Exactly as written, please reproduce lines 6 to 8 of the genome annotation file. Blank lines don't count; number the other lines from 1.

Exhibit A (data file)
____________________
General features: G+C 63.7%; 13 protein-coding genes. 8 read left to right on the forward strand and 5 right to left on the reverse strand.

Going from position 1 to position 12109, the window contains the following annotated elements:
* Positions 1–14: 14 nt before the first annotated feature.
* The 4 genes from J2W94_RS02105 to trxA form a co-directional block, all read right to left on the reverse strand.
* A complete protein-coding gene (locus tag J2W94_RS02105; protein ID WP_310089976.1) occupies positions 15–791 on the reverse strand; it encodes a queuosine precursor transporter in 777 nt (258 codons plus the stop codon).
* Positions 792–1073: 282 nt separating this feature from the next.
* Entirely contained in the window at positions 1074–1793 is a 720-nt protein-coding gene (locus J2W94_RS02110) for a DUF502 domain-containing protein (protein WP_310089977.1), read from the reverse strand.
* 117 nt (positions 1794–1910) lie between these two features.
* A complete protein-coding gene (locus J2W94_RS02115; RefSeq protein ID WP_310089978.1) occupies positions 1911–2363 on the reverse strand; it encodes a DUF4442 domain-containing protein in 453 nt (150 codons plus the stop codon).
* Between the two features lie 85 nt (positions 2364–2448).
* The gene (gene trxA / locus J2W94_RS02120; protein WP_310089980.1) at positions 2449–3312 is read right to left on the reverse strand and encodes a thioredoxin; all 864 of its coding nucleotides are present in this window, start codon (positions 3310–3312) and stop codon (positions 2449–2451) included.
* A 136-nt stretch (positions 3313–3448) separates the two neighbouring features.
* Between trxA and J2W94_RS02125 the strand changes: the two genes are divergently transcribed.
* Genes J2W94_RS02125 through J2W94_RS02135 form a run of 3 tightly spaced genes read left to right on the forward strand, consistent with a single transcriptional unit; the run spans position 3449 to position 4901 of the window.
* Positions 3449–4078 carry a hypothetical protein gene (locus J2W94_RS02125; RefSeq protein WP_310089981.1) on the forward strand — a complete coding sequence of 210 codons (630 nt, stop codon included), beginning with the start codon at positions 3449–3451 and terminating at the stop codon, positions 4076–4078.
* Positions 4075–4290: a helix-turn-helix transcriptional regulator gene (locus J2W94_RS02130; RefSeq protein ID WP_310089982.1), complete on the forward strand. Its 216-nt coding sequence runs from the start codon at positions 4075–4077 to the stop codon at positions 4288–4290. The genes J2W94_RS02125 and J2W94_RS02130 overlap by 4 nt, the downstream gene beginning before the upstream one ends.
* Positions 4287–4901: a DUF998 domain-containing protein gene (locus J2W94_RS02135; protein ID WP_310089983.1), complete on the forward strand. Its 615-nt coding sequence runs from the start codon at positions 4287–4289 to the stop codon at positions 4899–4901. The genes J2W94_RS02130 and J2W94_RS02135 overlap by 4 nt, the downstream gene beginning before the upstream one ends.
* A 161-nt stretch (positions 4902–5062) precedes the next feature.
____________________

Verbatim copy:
* Positions 792–1073: 282 nt separating this feature from the next.
* Entirely contained in the window at positions 1074–1793 is a 720-nt protein-coding gene (locus J2W94_RS02110) for a DUF502 domain-containing protein (protein WP_310089977.1), read from the reverse strand.
* 117 nt (positions 1794–1910) lie between these two features.